When Steve Hooper, president of Ethan Stowell Restaurant Group, and Ethan Stowell sought out the best bank for commercial lending, they spoke with a number of both national and local banks.
“For us, the key was finding someone that believed in the vision of what we were trying to build,” says Hooper. After conversations with various banks, they settled on 1st Security Bank, based in Mountlake Terrace.
Hooper says that what set 1st Security Bank apart was that the conversations extended far beyond just the numbers. “They went to the next level in understanding what we were trying to accomplish and to learn the story behind the numbers,” he recalls.
In addition to looking at the revenue and balance sheet, the bank was also interested in ESR’s engagement with the community, and the fact that they’re involved with nonprofit organizations that are a crucial part of the growing community.
As a community bank, 1st Security is active in the same communities as the nonprofits and small businesses we work with, says Brian Kunkel, the bank’s senior vice president and director of commercial lending.
“We really try to take a thoughtful approach from a commercial lending perspective,” says Kunkel. When loans are used appropriately, he says, it allows business owners to receive the necessary capital to invest in their business, which in turn helps the community prosper as a whole.
“Investing into the communities that we serve helps small businesses grow, which leads to strong employment and, in turn, leads to a strong community,” says Kunkel.
Stowell says that he was drawn to 1st Security Bank because unlike conversations with big national banks, the interview process went both ways.
“Yes, we were interviewing for this, but they also wanted us to interview them to make sure we’re the correct people to work together,” he says. The back-and-forth conversation allowed the business and the bankers to really get to know each other and make sure they were the right match with the same priorities.
Conversations between ESR and 1st Security Bank began in the fall of 2019, and they closed on the loan in January 2020. Hooper and Stowell put together a celebratory dinner with members of the bank so they could get to know each other even better. “We’re in the hospitality industry so it’s something we do naturally, but it speaks to Ethan’s point that the relationship is a two-way street and we see each other as peers,” Hooper says.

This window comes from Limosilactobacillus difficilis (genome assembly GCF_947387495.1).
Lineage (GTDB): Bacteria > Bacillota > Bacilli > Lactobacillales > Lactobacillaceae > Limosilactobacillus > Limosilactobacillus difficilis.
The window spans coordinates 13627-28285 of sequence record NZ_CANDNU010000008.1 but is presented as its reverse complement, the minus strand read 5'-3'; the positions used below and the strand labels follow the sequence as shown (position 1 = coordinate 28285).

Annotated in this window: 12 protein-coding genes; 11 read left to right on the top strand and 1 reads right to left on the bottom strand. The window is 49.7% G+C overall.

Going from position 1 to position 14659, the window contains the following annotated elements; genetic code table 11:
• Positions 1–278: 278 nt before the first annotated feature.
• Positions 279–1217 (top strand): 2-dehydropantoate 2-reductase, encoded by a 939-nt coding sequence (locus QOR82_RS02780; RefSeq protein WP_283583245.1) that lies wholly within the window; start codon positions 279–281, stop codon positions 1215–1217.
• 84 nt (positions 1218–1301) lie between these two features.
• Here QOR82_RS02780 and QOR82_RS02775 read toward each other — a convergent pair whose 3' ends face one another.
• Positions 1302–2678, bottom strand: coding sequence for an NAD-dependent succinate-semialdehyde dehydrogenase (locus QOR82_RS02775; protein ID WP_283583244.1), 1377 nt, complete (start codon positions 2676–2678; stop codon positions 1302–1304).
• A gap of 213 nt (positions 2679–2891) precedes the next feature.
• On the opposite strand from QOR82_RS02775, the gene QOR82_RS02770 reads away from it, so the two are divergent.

Shortly after the partnership was solidified, the coronavirus pandemic swept across the country and the world — and the hospitality industry was one of the hardest hit. Despite the extreme difficulties faced by restaurants, the pandemic illustrated why a partnership with a local bank is beneficial to small businesses like the restaurants within ESR.
Kunkel says that due to their strong, trusting relationships, businesses are able to save one of their most valuable commodities: time. His approach with his clients is, “I’ll focus on the banking aspect and you focus on what you do best.”
In times of crises like the coronavirus pandemic, businesses such as ESR can rest assured that their bank will be there, the bank understands what the business is going through, and they’re able to react quickly to the crisis, Kunkel says.
“Even though ESR had only recently started as a client of mine, I was able to react quickly to what their needs are,” he says.
The bank was able to modify loans to help provide their clients with time to work through their own challenges. Kunkel recalls working around the clock to ensure that his clients received their Paycheck Protection Program (PPP) loans as quickly as possible.
“We knew how important it was to get these funds into our clients’ hands because the community and the people in the community needed it,” he says.
Stowell says things likely would have played out differently if they were working with a national bank. “With the PPP loans coming out, [1st Security Bank] reached out to us,” he says. They assured ESR that they were monitoring the situation closely and would make sure it was handled so ESR would be in line to receive the loan.
“They requested the info they needed from us,” Stowell recalls, “but they were the ones reaching out first.”
The bank’s concern wasn’t about that month’s bottom line — it was about the welfare of the business and its employees. Hooper says he received a phone call from the CEO of 1st Security Bank at the very beginning of the pandemic. “It wasn’t, ‘Hey, are you going to make your numbers this month?’ ” he says. Instead, the CEO asked Hooper what the bank could do to make sure ESR successfully survived the pandemic.
“That kind of relationship is really unique and not something I’ve historically experienced with other banking groups,” Hooper says.
At 1st Security Bank of Washington, we take a personal approach. We live in the communities we serve, so our branches are tailored to their communities. We believe that relationships make the difference, and that sets 1st Security Bank apart.